Stefanie Condie: Trump’s name is all over this catastrophe

It’s unusual, to say the least, that Donald Trump’s name is on the stimulus check being mailed to millions of Americans starting this month. No previous U.S. president has put his name on a Treasury check, as if the money in the Treasury were his own and he were a personal benefactor to American citizens. And yet, in a symbolic sense, it’s fitting that the president’s name should be on that check.

Trump’s name is all over the catastrophic loss of life and livelihood for which the check is a band-aid. Despite the warning signs coming from China and early warnings from the Center for Disease Control, beginning on Jan. 8, he failed to take swift action to deal with the virus.

On Feb. 5, when Health and Human Services Secretary Alex Azar requested $2 billion to buy respirator masks and other supplies, the president cut the amount by 75%. On Feb. 11, the same day Trump said the virus would miraculously go away, the White House proposed large cuts to the budgets of the CDC and National Institutes of Health.

On April 14, Trump pulled funding from the World Health Organization, hobbling global attempts to control the virus. His incoherent press conferences, in which he frequently makes untrue claims and contradicts the recommendations of health officials, have sown confusion and hampered the national response.

Trump’s name is on this paper check being mailed to 70 million citizens, including 12 million who don’t have bank accounts. The paper checks will disproportionately go to low-income families, who are bearing the brunt of the crisis and Trump’s failure to respond to it quickly and effectively. Members of such families must work minimum-wage jobs in essential services such as supermarkets, health care and food production, where they are more likely to contract the virus.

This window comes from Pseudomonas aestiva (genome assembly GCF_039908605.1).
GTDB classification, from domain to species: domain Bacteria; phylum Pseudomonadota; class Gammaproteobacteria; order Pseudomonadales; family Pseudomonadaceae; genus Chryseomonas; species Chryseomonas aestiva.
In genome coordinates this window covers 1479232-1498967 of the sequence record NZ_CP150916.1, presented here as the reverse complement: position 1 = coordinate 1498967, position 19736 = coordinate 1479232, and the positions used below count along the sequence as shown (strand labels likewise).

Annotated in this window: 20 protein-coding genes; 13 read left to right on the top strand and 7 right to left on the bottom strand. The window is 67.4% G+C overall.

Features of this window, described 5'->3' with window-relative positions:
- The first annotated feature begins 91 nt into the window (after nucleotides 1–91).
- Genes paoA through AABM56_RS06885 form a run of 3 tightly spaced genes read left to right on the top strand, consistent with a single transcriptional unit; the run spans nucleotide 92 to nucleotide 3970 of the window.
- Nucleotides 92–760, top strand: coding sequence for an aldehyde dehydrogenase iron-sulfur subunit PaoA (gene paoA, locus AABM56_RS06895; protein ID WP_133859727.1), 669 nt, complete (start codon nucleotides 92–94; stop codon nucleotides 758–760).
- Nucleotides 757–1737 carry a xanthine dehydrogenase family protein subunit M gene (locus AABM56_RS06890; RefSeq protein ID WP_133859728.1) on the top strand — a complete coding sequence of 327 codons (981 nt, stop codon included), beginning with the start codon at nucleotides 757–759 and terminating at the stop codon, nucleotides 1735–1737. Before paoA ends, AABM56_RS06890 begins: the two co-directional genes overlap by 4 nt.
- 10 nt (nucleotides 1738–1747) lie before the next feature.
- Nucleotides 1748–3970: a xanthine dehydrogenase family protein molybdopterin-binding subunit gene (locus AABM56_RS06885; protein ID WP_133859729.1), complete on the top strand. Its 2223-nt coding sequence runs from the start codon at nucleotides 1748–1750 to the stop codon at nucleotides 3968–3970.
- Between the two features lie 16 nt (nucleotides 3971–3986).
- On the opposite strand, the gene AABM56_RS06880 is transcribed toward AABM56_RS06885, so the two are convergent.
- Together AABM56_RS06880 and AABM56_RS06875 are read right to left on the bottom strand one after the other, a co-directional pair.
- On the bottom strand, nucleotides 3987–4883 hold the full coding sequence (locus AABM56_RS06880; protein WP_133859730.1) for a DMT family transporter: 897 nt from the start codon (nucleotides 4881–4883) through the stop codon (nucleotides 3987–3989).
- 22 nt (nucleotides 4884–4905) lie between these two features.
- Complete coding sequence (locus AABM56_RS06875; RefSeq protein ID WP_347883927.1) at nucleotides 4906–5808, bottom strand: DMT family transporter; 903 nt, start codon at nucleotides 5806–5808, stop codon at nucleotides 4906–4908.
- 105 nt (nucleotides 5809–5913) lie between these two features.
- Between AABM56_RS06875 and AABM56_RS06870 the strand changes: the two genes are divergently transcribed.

Trump’s name is on the tremendous burden of national debt hanging like a millstone around the neck of the rising generation of taxpayers. As a candidate, he promised to eliminate the national debt. But in office, he has reversed course with plans to add $8.3 trillion to the national debt over eight years — and that was before the COVID-19 crisis necessitated the $2 trillion CARES act. By comparison, over eight years Barack Obama’s policies, including the $830 billion ARRA act responding to the 2008 financial crisis, added $2.8 trillion to the national debt.

Finally, Trump’s name stands out among the 45 Americans who have held the office of president because he is unique in his egocentric approach to the job. On March 13 he made the statement, “When somebody is the president of the United States, the authority is total. And that’s the way it’s got to be.”

While some apologists have said he is “getting his constitutional education on the job,” the reality is quite different. That he would say something like this in an official setting shows he is precisely the kind of power-hungry, self-serving politician the Founding Fathers sought to check through the careful balances of the Constitution.

By putting his name on the stimulus check, Trump is attempting to capture the branding benefits of a partial solution to the crisis, while denying any responsibility for his slow and often counterproductive response to it. In that sense, his name on the check perfectly illustrates his general approach to leadership as President.

Unlike a digital transaction, a paper check is a historical document marking a particular moment. The health and economic crisis we are facing as the most wealthy and technologically advanced nation in the world — now receiving humanitarian shipments of medical respirators from Taiwan while homemakers sew cloth masks from patterns on YouTube — is a moment stamped with the signature dysfunction of this president.

Trump’s failure to lead is indeed historic and worthy of being remembered in the fall. We should all remember that check, not because his name is on it, but because of how he mismanaged the crisis that required the government to send it.

Stefanie Condie

Stefanie Condie is a marketing consultant and writer living in Salt Lake City. She is a member of Mormon Women for Ethical Government. The opinions expressed in this piece are the author’s own and are not meant to represent the views of MWEG.